Cooking Your Family History


Who would think of a cookbook app as a place to share your family history? Our family loves to eat and we have a number of great cooks. Most of us are using the Paprika cookbook app for a number of reasons:

  • It has a built-in web browser so you can wander through a long list of recipe sites until you find the recipe you want. Then with one tap, Paprika will slurp the recipe into your app – with a photo of the dish if one is shown on the website.
  • You can select the recipes you want to serve for a special meal and Paprika will build a shopping list for the things you’ll need to create this meal.
  • Sharing recipes with family and friends who also own a copy of Paprika is easy. Just email the recipe to them and, with a few clicks on their end, your recipes are added to their app.
  • Each recipe has a spot for a photo. When you “slurp” a recipe from a website, Paprika will automatically include a photo of the dish if it is included on the website. You can add your own photo if you wish.
  • There’s a Notes section for each recipe. This is a good place to tell the story of this dish. Is is a heirloom recipe? Has it been handed down for generations? What special occasions is it served. You can also include photos in the Notes section. Nothing says those photos can only be pictures of the dish. It could be a photo of the cook or the event where it is served.
  • Is there a new bride in the family? The Paprika app would make a great gift for her – especially if it includes the collection of family heirloom recipes along with their stories.

The recipe at the top of this post is my grandmother’s Savannah Red Rice. The photo included above was of her and me at Fort Matanzas. The Notes section includes some of the other treats we enjoyed when we spent the night at her house. Is this family history? Absolutely!

The Paprika app is available for Windows and Mac desktops along with iOS and Android mobile devices.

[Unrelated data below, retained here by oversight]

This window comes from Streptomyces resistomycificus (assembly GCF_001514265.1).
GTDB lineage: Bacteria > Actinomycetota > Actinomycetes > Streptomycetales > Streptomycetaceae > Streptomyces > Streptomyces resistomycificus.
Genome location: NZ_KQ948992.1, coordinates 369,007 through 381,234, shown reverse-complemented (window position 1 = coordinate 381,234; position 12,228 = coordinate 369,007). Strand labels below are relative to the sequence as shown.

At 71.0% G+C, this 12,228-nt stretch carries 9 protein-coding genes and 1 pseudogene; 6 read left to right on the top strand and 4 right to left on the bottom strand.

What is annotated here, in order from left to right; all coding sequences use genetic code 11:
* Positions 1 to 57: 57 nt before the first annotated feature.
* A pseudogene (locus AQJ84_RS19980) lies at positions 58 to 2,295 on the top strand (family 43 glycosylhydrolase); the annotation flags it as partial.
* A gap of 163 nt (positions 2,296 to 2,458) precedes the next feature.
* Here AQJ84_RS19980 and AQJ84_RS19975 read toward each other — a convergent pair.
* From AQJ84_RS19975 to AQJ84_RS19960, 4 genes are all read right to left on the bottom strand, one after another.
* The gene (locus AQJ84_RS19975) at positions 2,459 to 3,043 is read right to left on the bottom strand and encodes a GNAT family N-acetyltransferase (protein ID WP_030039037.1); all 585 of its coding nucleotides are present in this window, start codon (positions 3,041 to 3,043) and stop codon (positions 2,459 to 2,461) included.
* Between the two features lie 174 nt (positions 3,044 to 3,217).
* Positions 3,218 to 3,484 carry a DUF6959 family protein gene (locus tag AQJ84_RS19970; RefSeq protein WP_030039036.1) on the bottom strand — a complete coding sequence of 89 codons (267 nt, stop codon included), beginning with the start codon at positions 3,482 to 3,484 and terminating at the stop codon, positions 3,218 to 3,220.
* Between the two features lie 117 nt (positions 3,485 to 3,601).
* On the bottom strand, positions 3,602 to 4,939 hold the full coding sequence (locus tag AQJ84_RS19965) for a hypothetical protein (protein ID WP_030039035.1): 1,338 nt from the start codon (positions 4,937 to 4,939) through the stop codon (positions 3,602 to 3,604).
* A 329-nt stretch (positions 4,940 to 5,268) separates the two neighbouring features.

The Hemingway Editor

This is the Hemingway Editor – an online text editor and copy editor. All you have to do is copy/paste a story into the online Hemingway Editor and it will show you how to improve your work. As you make changes in the editor, watch those highlights disappear. When all is ready, just copy/paste it back to your usual writing app.

The text you see here is the default text you’ll find when you visit the site. It’s also the user guide. Yes, it really is that easy to use. If you find it useful, you can buy the desktop version (Windows or Mac) for $9.99. See details.

Day One Gets Graphic

DayOne GraphicsThere’s nothing that says you can only include photos in your Day One journal app. The samples you see here were created using several different graphics apps and saved as photos. It doesn’t stop there. The latest updates to iOS devices also gives me the ability to draw and doodle in journal entries using my finger . And it also works great with my Jot Dash stylus ($20 at Amazon).

In this example, I added three graphics images to my Day One entry. Day One stacked them above the text I had already entered (not shown here). It doesn’t show well in this screenshot, but the graphics are quite readable on my iPad. I’m experimenting with the graphics elements to see if I can create an eye-catching collection of graphic stories then use Day One’s publishing feature to create family history books. Stay tuned . . .